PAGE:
3

There is a program that automatically daemonizes itself and runs in the background.

Is there a way to force this program to run in the foreground? I want to put it in a script and then capture the return code to see whether or not it exited normally.

4

When a process daemonizes, it forks itself (at least once), the parent returns immediately, and the child does the job.

When that child dies, it no longer has a parent. Or rather, it has been adopted by init (the process of id 1). init will be able to get its exit status.

On Linux, and since kernel 3.4, you can change which process will adopt the orphan processes (for its children and descendants) using the PR_SET_CHILD_SUBREAPER prctl().

So like in this very similar Q&A, if on Linux 3.4+, you can start your daemon under a wrapper that claims itself a child subreaper and have it report the exit status of its orphan descendants:

Here using perl and hardcoding the value of the PR_SET_CHILD_SUBREAPER prctl():

perl -MPOSIX -le '
  require "syscall.ph";
  syscall(&SYS_prctl,36,1) >= 0 or die "cannot set subreaper: $!";
  if (!fork) {
    exec @ARGV;
    exit(127);
  }
  # now reporting on all children and grand-children:
  while (($pid = wait) > 0) {
   print "$pid: " . WEXITSTATUS($?)
  }' your-daemon here
1

Assuming this is just for the occasional debug, if you just want to capture the exit code, then if you know the process id of the final daemonised process, you can attach to it with strace -p and so trace through till its exit.

If, for example, you do not have time to get the pid before it exits you can run the command under strace -f and so follow the child process. I don't have any easy daemon demos, but you can see how it might work with the following example:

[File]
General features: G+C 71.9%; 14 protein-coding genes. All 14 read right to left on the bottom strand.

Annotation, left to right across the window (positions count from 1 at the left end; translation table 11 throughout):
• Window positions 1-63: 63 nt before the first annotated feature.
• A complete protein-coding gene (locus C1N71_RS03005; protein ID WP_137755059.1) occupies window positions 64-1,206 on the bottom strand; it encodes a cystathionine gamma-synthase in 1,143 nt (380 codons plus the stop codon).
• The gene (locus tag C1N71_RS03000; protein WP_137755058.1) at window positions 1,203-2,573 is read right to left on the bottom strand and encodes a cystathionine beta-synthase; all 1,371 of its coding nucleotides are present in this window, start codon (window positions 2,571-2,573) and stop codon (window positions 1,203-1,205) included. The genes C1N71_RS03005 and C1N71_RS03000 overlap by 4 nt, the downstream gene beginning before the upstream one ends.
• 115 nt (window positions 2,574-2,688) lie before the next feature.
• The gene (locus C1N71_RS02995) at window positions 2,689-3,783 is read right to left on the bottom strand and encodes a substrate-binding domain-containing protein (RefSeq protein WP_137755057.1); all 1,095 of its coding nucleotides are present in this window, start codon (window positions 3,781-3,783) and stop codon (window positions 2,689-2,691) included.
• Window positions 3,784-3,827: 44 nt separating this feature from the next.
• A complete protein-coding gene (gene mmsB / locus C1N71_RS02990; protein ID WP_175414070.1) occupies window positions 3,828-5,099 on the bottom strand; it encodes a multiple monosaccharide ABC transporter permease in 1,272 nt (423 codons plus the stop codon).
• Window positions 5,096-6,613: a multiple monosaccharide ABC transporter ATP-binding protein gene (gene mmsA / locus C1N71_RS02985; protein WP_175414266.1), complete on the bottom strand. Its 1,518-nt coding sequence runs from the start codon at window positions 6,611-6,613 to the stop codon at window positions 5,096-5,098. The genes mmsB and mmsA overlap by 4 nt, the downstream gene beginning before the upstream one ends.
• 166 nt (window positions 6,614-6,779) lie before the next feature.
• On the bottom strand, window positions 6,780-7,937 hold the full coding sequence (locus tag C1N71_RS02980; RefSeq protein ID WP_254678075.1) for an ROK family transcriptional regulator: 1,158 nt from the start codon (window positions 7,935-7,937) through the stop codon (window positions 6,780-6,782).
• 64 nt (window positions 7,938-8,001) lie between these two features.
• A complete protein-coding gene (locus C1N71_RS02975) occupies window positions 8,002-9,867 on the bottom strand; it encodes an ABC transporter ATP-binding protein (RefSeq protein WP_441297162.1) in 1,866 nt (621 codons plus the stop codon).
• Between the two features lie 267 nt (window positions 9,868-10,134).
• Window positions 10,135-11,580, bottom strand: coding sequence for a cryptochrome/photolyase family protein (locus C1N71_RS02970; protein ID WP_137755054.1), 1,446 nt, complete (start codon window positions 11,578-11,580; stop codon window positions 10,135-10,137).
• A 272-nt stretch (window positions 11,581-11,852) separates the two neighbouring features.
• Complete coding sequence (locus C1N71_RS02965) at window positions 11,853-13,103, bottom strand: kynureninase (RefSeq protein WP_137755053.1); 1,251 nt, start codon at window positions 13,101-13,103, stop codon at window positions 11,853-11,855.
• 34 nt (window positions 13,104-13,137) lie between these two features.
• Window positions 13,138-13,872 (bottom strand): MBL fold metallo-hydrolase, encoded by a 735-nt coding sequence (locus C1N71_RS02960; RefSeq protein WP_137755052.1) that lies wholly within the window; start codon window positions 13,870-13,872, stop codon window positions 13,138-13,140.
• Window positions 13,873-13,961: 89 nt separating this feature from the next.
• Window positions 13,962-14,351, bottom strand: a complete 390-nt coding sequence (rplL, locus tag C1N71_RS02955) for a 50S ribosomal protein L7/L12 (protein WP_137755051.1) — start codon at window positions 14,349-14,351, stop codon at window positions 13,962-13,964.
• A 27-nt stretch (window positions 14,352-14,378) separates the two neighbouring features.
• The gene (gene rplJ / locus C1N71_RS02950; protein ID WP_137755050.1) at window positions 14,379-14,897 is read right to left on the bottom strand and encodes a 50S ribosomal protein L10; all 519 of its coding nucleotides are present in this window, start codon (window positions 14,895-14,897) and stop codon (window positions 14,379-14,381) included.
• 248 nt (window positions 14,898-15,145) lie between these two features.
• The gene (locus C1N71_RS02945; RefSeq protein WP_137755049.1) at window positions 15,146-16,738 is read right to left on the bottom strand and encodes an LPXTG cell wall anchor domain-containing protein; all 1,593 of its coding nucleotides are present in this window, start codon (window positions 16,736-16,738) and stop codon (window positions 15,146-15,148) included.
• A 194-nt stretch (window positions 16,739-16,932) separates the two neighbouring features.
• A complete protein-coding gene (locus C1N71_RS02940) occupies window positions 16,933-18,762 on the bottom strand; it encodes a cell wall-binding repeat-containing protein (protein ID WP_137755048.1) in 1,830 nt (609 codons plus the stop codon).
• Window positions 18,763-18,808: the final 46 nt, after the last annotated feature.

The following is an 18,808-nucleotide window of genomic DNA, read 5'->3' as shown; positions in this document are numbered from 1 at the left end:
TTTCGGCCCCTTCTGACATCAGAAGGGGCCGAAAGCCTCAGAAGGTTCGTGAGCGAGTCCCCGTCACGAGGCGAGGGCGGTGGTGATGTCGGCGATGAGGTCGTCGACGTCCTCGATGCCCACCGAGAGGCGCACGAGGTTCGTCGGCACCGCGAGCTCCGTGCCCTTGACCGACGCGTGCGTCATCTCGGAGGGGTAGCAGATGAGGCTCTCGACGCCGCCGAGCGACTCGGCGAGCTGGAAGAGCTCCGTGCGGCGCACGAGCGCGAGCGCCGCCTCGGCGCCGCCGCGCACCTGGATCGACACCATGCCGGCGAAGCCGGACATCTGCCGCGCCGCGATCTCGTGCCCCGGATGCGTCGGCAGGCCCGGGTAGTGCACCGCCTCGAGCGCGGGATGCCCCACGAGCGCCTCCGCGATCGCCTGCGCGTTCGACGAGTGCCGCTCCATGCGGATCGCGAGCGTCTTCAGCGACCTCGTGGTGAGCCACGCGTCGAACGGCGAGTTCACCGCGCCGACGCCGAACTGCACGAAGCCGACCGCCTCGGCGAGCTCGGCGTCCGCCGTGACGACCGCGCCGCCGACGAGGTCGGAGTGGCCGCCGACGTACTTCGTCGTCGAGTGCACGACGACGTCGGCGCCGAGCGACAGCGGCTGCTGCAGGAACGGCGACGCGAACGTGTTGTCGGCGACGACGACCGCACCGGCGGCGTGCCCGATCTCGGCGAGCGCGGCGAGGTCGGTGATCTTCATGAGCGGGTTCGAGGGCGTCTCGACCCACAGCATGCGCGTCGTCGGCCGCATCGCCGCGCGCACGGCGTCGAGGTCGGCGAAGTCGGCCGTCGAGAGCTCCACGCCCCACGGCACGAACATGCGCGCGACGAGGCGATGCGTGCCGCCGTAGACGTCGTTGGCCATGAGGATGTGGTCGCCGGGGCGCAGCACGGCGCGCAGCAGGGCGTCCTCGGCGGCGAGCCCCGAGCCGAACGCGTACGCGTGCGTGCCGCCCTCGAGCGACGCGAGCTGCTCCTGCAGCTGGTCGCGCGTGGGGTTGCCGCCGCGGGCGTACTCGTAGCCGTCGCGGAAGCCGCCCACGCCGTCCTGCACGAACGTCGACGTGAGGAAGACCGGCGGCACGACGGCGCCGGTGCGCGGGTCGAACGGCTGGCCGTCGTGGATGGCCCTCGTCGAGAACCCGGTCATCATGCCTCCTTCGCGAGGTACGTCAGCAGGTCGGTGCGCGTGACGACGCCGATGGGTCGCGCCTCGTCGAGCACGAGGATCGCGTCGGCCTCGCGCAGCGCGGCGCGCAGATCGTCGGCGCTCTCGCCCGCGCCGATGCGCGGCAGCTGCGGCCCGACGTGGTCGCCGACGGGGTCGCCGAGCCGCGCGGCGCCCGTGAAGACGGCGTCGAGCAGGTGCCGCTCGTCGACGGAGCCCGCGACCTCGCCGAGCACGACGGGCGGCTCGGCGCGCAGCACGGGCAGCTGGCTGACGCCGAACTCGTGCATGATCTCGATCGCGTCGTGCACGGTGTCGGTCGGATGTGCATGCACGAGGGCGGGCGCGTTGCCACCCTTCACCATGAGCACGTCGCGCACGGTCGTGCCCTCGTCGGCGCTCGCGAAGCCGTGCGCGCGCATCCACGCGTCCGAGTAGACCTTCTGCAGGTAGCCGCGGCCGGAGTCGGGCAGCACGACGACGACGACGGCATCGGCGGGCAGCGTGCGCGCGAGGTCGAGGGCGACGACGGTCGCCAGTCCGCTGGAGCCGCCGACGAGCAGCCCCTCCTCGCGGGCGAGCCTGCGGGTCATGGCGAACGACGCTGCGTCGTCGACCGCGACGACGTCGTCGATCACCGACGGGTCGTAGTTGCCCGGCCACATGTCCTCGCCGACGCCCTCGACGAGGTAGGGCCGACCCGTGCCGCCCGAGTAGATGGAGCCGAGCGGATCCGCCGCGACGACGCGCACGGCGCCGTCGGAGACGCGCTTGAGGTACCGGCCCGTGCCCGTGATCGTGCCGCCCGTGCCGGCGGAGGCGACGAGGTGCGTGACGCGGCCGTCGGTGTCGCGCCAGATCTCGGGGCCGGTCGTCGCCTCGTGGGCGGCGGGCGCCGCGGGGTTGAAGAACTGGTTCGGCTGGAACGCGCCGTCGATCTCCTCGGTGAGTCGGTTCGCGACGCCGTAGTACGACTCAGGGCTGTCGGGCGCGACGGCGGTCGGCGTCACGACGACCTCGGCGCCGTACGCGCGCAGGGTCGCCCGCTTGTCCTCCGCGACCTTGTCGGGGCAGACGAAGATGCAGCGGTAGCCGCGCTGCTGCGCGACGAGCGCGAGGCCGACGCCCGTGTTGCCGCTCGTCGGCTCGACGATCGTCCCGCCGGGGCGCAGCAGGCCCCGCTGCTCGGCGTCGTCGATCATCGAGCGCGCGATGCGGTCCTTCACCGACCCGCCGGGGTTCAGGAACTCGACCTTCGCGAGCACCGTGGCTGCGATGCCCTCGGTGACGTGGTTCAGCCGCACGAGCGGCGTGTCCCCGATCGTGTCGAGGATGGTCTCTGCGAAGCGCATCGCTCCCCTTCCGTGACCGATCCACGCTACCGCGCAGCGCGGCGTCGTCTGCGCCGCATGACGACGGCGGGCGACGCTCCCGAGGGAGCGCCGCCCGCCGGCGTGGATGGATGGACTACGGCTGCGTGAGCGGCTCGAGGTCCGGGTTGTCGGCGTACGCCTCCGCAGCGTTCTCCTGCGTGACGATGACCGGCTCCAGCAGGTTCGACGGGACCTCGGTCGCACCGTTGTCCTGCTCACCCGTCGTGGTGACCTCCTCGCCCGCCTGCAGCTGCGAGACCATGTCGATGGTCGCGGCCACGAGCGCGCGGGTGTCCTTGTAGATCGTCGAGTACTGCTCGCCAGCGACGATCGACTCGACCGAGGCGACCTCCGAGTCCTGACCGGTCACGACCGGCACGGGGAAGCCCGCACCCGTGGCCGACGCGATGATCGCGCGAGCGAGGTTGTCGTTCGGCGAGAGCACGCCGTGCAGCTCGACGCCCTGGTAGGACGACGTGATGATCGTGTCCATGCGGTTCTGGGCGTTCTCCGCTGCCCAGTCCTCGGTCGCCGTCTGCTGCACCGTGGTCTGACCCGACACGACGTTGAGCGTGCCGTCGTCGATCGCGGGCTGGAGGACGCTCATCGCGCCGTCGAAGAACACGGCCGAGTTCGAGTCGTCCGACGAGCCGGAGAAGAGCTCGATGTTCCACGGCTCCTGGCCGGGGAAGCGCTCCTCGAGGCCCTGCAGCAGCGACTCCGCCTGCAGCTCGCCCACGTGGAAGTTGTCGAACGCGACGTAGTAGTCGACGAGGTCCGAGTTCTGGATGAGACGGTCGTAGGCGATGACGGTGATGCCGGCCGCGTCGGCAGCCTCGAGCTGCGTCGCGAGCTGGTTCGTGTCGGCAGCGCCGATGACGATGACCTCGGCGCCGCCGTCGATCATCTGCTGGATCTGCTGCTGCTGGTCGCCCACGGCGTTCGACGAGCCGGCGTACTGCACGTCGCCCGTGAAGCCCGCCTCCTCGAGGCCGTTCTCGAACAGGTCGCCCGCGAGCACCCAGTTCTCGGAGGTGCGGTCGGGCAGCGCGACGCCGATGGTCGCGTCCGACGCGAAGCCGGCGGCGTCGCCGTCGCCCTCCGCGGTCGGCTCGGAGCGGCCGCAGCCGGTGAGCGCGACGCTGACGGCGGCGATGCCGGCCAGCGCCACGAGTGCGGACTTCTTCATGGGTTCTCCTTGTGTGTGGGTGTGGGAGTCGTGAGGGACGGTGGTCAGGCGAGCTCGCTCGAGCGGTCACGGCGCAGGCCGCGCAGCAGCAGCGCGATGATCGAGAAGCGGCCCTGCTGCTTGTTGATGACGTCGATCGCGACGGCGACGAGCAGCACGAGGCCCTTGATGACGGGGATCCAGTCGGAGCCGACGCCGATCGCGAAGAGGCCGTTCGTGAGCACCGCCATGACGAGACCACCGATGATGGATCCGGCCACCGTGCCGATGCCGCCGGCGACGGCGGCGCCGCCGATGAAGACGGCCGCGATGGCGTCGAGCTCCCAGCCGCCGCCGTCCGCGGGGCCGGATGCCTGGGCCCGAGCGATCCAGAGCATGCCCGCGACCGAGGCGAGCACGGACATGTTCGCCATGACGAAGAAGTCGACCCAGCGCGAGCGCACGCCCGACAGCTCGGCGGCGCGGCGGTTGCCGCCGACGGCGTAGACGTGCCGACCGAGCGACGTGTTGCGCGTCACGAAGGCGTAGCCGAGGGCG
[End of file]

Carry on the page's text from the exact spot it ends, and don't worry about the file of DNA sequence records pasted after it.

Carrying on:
$ strace -f -e exit bash -c 'nohup bash -c "sleep 10; exit 2" &'
strace: Process 9688 attached
[pid  9687] +++ exited with 0 +++
nohup: appending output to 'nohup.out'
strace: Process 9689 attached
[pid  9689] +++ exited with 0 +++
--- SIGCHLD {si_signo=SIGCHLD, si_code=CLD_EXITED, si_pid=9689, si_uid=127, si_status=0, si_utime=0, si_stime=0} ---
+++ exited with 2 +++

Here we can see we managed to gather the exit code of 2 from the inner "daemonised" bash command.


Alternatively, if you have systemd, you can run try running the command in a separate cgroup:

$ systemd-run --user --service-type=forking  bash -c '(sleep 99;exit 2)& exit 0'
Running as unit run-8772.service.

I don't know how to gather the resulting exit code except by polling. When done too soon the daemon is still active:

$ systemctl --user status run-8772
  ...
   Active: active (running) since Wed 2017-03-29 18:56:43 CEST; 14s ago
   CGroup: /user.slice/user-1000.slice/user@1000.service/run-8772.service
       |-8774 /usr/bin/bash -c (sleep 99;exit 2)& exit 0
       `-8775 sleep 99

After a suitable delay, the process is dead and we have access to the wanted exit code:

$ systemctl --user status run-8772
   Active: failed (Result: exit-code) since Wed 2017-03-29 18:58:22 CEST; 3s ago
 Main PID: 8774 (code=exited, status=2)

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